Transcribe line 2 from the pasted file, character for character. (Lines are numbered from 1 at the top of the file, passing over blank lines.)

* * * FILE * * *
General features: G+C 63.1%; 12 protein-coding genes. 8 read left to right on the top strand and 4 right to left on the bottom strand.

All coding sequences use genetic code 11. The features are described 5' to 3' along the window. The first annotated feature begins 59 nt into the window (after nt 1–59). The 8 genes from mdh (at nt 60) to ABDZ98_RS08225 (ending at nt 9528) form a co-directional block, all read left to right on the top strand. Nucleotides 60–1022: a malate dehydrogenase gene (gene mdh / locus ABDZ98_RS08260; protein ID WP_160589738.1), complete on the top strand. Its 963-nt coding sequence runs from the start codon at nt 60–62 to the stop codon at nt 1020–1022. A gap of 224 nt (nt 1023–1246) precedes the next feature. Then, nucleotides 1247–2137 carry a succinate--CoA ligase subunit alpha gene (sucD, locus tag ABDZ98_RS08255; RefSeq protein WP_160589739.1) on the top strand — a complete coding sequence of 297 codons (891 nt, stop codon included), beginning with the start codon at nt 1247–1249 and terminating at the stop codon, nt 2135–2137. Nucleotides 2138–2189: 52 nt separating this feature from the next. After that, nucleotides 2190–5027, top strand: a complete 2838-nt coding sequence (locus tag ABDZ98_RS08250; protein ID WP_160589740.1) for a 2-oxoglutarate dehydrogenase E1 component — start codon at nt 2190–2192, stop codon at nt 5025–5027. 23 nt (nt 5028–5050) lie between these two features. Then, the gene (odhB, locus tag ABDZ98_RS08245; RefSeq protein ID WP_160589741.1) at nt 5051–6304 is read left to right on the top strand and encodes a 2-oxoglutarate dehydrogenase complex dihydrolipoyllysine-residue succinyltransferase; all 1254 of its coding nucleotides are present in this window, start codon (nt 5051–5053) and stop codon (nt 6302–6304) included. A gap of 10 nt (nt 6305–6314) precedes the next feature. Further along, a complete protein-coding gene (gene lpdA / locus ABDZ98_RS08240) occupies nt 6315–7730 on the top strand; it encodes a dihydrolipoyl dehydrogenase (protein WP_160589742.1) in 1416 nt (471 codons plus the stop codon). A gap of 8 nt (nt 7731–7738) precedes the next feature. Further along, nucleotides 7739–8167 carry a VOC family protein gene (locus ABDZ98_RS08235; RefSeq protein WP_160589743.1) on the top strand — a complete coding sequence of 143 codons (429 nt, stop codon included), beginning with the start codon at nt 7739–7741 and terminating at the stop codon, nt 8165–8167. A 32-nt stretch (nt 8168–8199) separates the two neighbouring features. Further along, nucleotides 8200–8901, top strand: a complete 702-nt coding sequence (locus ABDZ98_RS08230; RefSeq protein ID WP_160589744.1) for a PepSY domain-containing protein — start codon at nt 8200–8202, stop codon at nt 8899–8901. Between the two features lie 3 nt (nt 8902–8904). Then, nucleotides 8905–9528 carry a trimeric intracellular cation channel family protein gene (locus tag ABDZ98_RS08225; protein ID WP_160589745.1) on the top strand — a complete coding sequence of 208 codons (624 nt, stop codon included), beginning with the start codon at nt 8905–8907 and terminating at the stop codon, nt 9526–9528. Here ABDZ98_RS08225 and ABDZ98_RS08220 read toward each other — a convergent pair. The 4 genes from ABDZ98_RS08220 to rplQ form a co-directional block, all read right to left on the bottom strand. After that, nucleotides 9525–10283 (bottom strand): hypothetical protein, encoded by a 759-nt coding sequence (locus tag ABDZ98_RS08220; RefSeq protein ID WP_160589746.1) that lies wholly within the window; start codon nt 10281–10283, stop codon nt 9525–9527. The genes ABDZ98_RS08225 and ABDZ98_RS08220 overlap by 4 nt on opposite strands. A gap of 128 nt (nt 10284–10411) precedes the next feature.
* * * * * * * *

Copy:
All coding sequences use genetic code 11. The features are described 5' to 3' along the window. The first annotated feature begins 59 nt into the window (after nt 1–59). The 8 genes from mdh (at nt 60) to ABDZ98_RS08225 (ending at nt 9528) form a co-directional block, all read left to right on the top strand. Nucleotides 60–1022: a malate dehydrogenase gene (gene mdh / locus ABDZ98_RS08260; protein ID WP_160589738.1), complete on the top strand. Its 963-nt coding sequence runs from the start codon at nt 60–62 to the stop codon at nt 1020–1022. A gap of 224 nt (nt 1023–1246) precedes the next feature. Then, nucleotides 1247–2137 carry a succinate--CoA ligase subunit alpha gene (sucD, locus tag ABDZ98_RS08255; RefSeq protein WP_160589739.1) on the top strand — a complete coding sequence of 297 codons (891 nt, stop codon included), beginning with the start codon at nt 1247–1249 and terminating at the stop codon, nt 2135–2137. Nucleotides 2138–2189: 52 nt separating this feature from the next. After that, nucleotides 2190–5027, top strand: a complete 2838-nt coding sequence (locus tag ABDZ98_RS08250; protein ID WP_160589740.1) for a 2-oxoglutarate dehydrogenase E1 component — start codon at nt 2190–2192, stop codon at nt 5025–5027. 23 nt (nt 5028–5050) lie between these two features. Then, the gene (odhB, locus tag ABDZ98_RS08245; RefSeq protein ID WP_160589741.1) at nt 5051–6304 is read left to right on the top strand and encodes a 2-oxoglutarate dehydrogenase complex dihydrolipoyllysine-residue succinyltransferase; all 1254 of its coding nucleotides are present in this window, start codon (nt 5051–5053) and stop codon (nt 6302–6304) included. A gap of 10 nt (nt 6305–6314) precedes the next feature. Further along, a complete protein-coding gene (gene lpdA / locus ABDZ98_RS08240) occupies nt 6315–7730 on the top strand; it encodes a dihydrolipoyl dehydrogenase (protein WP_160589742.1) in 1416 nt (471 codons plus the stop codon). A gap of 8 nt (nt 7731–7738) precedes the next feature. Further along, nucleotides 7739–8167 carry a VOC family protein gene (locus ABDZ98_RS08235; RefSeq protein WP_160589743.1) on the top strand — a complete coding sequence of 143 codons (429 nt, stop codon included), beginning with the start codon at nt 7739–7741 and terminating at the stop codon, nt 8165–8167. A 32-nt stretch (nt 8168–8199) separates the two neighbouring features. Further along, nucleotides 8200–8901, top strand: a complete 702-nt coding sequence (locus ABDZ98_RS08230; RefSeq protein ID WP_160589744.1) for a PepSY domain-containing protein — start codon at nt 8200–8202, stop codon at nt 8899–8901. Between the two features lie 3 nt (nt 8902–8904). Then, nucleotides 8905–9528 carry a trimeric intracellular cation channel family protein gene (locus tag ABDZ98_RS08225; protein ID WP_160589745.1) on the top strand — a complete coding sequence of 208 codons (624 nt, stop codon included), beginning with the start codon at nt 8905–8907 and terminating at the stop codon, nt 9526–9528. Here ABDZ98_RS08225 and ABDZ98_RS08220 read toward each other — a convergent pair. The 4 genes from ABDZ98_RS08220 to rplQ form a co-directional block, all read right to left on the bottom strand. After that, nucleotides 9525–10283 (bottom strand): hypothetical protein, encoded by a 759-nt coding sequence (locus tag ABDZ98_RS08220; RefSeq protein ID WP_160589746.1) that lies wholly within the window; start codon nt 10281–10283, stop codon nt 9525–9527. The genes ABDZ98_RS08225 and ABDZ98_RS08220 overlap by 4 nt on opposite strands. A gap of 128 nt (nt 10284–10411) precedes the next feature.